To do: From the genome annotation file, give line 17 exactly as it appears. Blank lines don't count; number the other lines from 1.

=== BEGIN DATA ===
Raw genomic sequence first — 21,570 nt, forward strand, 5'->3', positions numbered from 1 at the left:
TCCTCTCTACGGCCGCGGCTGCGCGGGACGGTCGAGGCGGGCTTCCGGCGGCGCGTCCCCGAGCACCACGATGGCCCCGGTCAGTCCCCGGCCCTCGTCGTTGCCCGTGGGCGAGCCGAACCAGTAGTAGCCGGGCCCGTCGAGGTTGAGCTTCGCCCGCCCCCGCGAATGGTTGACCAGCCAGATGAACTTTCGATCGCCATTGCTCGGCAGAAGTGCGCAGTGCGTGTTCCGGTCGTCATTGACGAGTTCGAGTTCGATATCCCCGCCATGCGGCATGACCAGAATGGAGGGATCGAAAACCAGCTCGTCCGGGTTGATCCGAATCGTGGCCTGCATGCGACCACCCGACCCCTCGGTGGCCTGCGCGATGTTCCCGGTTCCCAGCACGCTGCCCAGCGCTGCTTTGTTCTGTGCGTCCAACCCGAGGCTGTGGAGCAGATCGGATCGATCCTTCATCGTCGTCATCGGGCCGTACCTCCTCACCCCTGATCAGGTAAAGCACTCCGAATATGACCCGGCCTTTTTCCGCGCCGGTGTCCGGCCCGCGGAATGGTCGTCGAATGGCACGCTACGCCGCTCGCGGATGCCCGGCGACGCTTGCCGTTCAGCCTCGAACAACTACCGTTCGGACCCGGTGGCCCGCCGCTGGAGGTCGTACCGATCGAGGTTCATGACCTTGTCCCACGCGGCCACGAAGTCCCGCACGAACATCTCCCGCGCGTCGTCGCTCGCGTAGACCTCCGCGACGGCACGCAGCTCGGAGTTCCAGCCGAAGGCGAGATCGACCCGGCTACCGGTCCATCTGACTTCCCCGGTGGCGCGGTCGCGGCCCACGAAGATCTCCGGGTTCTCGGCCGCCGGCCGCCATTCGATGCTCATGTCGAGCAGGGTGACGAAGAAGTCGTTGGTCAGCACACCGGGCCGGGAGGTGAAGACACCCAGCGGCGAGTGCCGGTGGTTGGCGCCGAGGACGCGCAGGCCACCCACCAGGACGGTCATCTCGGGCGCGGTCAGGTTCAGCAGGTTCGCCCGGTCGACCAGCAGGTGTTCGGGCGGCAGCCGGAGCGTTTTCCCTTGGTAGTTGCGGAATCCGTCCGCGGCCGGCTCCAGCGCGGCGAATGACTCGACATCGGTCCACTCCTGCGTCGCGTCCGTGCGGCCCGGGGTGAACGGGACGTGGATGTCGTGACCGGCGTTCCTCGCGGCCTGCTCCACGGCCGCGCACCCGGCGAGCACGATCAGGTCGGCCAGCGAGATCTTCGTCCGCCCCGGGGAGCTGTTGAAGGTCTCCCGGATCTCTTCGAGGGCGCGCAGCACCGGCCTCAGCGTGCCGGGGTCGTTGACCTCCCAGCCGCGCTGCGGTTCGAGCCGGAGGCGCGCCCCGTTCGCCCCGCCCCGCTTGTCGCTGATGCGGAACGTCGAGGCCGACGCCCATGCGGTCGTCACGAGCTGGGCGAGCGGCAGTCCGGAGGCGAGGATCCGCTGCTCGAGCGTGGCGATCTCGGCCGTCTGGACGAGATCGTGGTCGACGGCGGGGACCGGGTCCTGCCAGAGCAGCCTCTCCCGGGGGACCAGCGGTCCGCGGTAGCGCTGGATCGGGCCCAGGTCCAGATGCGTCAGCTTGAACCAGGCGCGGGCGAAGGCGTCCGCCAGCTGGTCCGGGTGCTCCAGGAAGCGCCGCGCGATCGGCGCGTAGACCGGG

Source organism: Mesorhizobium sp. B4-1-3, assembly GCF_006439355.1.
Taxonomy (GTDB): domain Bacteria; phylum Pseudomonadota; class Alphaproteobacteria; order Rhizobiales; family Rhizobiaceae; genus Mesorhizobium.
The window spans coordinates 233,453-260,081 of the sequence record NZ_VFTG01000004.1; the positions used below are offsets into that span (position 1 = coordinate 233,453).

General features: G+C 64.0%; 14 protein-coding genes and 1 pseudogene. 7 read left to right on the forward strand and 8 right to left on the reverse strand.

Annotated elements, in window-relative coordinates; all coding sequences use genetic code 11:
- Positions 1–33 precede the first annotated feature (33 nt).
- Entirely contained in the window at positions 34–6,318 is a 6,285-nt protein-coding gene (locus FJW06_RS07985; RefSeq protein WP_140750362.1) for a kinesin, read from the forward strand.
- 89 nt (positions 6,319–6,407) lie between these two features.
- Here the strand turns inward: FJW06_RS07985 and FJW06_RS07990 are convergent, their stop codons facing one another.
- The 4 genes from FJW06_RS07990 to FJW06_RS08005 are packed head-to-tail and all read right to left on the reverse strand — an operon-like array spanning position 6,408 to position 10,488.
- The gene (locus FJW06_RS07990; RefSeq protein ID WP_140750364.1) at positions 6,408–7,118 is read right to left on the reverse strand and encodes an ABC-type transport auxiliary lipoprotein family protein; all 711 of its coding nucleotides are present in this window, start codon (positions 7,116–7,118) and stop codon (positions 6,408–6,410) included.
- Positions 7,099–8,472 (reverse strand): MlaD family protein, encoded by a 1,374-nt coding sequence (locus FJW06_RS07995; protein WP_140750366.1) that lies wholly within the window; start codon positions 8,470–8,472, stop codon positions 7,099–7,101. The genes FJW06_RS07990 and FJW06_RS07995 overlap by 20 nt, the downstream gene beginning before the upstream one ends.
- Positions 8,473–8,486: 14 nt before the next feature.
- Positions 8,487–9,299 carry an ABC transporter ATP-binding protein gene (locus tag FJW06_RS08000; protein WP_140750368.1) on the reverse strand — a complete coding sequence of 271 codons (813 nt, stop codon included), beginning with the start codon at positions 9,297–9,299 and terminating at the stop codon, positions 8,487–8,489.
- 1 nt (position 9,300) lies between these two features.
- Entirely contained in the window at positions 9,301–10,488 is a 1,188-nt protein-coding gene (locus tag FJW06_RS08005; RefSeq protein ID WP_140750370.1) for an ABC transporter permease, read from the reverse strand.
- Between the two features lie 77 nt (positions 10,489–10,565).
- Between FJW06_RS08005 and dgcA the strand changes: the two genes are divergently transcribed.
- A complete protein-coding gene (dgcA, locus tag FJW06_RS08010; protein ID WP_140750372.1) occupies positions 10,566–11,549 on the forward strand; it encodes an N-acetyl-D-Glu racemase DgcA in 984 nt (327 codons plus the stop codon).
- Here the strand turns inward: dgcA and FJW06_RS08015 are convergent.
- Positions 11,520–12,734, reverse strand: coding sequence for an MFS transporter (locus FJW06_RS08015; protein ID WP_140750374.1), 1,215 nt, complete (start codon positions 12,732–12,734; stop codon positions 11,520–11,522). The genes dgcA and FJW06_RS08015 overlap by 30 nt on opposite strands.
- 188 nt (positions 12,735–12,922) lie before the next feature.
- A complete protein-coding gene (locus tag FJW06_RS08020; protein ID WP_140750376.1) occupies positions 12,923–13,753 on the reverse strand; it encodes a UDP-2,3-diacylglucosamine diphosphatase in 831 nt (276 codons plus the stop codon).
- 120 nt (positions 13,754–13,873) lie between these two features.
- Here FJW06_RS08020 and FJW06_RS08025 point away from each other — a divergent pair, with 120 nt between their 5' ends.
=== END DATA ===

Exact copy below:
- 1 nt (position 9,300) lies between these two features.